Also, 50% of our (BfV) members were also members of DVS so that means you can now earn a minimum of four days per year when you have these meetings and we can deliver them much better and explain the subjects in more detail. Remember, DVS employs its own personnel but BfV was run by its board who did it alongside their main job as risk managers.
From around 1963, if you had your own in-house company or in-house broker, you could get commission from the insurers but you could not get these commissions or fees from the insurers if you were only a department in your company. So many companies from that point in time earned commission – for example, I am not only the in-house broker for Frankfurt Airport I am also the broker for many other airports. So, while having that situation as an in-house broker, you can also be a broker to other companies and we can earn money from that. It is quite simple.
DVS was founded as an association which had many – almost 2000 members – from very small companies who were not able to pay a person for insurance.
Now though we have the perfect mix as we have in-house brokers, big houses who have only insurance departments such as RWE, the electricity company, or other firms.
But many of us have so-called third party business with brokers and we can also earn commission while insuring our own people with small liability policies, with household policies and so on. You cannot get that with just an insurance department.
How well is the merger working?
Both associations decided in April to merge together. BfV will officially finish at the end of November and the new name of the organisation is GvW. From now on we are representatives for the whole market not only for in house brokers and small companies but also for insurance departments and so on.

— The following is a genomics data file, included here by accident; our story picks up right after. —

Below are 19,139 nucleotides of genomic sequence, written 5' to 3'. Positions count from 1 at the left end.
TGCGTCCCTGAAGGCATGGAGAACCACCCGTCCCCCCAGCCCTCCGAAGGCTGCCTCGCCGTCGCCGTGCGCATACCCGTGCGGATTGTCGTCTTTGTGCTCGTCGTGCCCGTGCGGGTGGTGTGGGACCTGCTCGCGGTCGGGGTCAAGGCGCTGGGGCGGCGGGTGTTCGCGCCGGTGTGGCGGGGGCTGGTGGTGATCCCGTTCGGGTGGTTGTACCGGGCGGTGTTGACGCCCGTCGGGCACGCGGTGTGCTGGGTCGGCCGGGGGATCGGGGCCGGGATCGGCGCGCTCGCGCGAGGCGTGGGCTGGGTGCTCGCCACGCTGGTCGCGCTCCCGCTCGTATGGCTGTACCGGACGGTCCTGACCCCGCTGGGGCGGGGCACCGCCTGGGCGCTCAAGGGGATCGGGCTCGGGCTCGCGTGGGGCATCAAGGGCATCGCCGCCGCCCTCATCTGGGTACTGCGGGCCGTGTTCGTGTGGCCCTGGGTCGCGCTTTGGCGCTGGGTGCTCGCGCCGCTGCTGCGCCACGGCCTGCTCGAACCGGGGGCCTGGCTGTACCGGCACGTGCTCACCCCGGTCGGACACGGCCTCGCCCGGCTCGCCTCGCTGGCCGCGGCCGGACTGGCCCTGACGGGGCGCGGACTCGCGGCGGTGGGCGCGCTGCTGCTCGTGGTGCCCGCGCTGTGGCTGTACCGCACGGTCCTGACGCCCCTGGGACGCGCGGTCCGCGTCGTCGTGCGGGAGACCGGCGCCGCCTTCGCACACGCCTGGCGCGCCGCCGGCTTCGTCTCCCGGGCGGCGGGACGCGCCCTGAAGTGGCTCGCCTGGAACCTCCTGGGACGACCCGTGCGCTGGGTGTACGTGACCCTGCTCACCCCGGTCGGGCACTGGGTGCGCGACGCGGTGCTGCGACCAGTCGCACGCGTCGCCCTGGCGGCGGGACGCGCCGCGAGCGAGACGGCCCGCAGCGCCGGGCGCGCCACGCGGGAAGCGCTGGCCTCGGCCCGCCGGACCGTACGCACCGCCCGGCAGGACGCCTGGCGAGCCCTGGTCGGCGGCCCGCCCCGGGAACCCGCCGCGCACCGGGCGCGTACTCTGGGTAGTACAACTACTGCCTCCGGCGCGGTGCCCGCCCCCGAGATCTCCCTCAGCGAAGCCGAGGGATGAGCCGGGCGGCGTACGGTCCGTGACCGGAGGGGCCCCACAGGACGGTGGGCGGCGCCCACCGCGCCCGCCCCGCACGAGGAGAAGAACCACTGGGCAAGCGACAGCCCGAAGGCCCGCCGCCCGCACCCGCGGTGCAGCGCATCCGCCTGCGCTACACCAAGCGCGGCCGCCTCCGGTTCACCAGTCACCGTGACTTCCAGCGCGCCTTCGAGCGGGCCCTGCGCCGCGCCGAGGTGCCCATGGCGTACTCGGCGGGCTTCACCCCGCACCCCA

How have your members taken this change?
In that meeting, all members of DVS decided unanimously for the merger. In our (BfV) meeting we had only one member who was against and another undecided. Our conference in September is the first as GvW. Apart from the name, you won’t see too many other big changes at the conference compared with other years. GvW conference sessions will be the same as they were as DVS as they have been planned for some time and we wouldn’t change them anyway. The only change will be with the half-yearly members’ meetings – one in April and one in November. The meetings for the in-house brokers are not public as before but GvW is open for everybody.
How do you see the risk profession in Germany?
Education is probably the most important issue, be it within GvW or within our relationships with universities, so we are developing stronger relationships with universities. At BfV we started an educational programme with Lloyds and I sent two women risk professionals from Fraport to this programme and both passed the exam recently. This constant evolution means education will always get better – through all these changes, RIMAP, the Lloyds programme and better relationships with universities, there will be continuous improvement.
But how do you make risk and insurance an attractive occupation for young people, ahead of alternative careers?
Unfortunately that is true because in our times it is so difficult to get the best people into the insurance business because people don’t consider it to be a particularly “sexy” career choice. If you can make people realise how international major business is then things might change but first you have to convince them and you can only do that by visiting universities and speaking with people directly to try to persuade the best people to join you.
* GvW Congress takes place 7-9 September in Munich